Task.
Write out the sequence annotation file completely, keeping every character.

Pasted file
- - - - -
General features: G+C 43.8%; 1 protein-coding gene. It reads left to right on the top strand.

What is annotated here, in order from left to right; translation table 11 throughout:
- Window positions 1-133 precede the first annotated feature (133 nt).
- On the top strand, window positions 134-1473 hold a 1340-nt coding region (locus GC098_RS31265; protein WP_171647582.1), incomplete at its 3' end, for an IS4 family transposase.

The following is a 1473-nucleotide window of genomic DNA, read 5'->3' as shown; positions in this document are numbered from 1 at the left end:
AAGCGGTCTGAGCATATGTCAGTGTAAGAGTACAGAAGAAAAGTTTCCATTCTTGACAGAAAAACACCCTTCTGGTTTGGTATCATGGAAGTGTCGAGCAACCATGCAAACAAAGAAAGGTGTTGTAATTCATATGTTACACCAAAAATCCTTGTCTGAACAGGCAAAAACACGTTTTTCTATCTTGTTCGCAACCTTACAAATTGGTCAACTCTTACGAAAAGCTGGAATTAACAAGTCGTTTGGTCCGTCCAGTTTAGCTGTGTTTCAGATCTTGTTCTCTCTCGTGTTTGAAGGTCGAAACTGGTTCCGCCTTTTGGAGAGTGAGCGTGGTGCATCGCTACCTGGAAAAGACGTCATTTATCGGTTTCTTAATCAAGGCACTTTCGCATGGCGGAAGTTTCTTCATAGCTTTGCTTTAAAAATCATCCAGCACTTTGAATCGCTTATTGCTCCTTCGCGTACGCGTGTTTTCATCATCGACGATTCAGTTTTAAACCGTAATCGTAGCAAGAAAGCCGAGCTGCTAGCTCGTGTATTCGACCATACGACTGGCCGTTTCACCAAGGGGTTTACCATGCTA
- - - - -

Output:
General features: G+C 43.8%; 1 protein-coding gene. It reads left to right on the top strand.

What is annotated here, in order from left to right; translation table 11 throughout:
- Window positions 1-133 precede the first annotated feature (133 nt).
- On the top strand, window positions 134-1473 hold a 1340-nt coding region (locus GC098_RS31265; protein WP_171647582.1), incomplete at its 3' end, for an IS4 family transposase.

The following is a 1473-nucleotide window of genomic DNA, read 5'->3' as shown; positions in this document are numbered from 1 at the left end:
AAGCGGTCTGAGCATATGTCAGTGTAAGAGTACAGAAGAAAAGTTTCCATTCTTGACAGAAAAACACCCTTCTGGTTTGGTATCATGGAAGTGTCGAGCAACCATGCAAACAAAGAAAGGTGTTGTAATTCATATGTTACACCAAAAATCCTTGTCTGAACAGGCAAAAACACGTTTTTCTATCTTGTTCGCAACCTTACAAATTGGTCAACTCTTACGAAAAGCTGGAATTAACAAGTCGTTTGGTCCGTCCAGTTTAGCTGTGTTTCAGATCTTGTTCTCTCTCGTGTTTGAAGGTCGAAACTGGTTCCGCCTTTTGGAGAGTGAGCGTGGTGCATCGCTACCTGGAAAAGACGTCATTTATCGGTTTCTTAATCAAGGCACTTTCGCATGGCGGAAGTTTCTTCATAGCTTTGCTTTAAAAATCATCCAGCACTTTGAATCGCTTATTGCTCCTTCGCGTACGCGTGTTTTCATCATCGACGATTCAGTTTTAAACCGTAATCGTAGCAAGAAAGCCGAGCTGCTAGCTCGTGTATTCGACCATACGACTGGCCGTTTCACCAAGGGGTTTACCATGCTA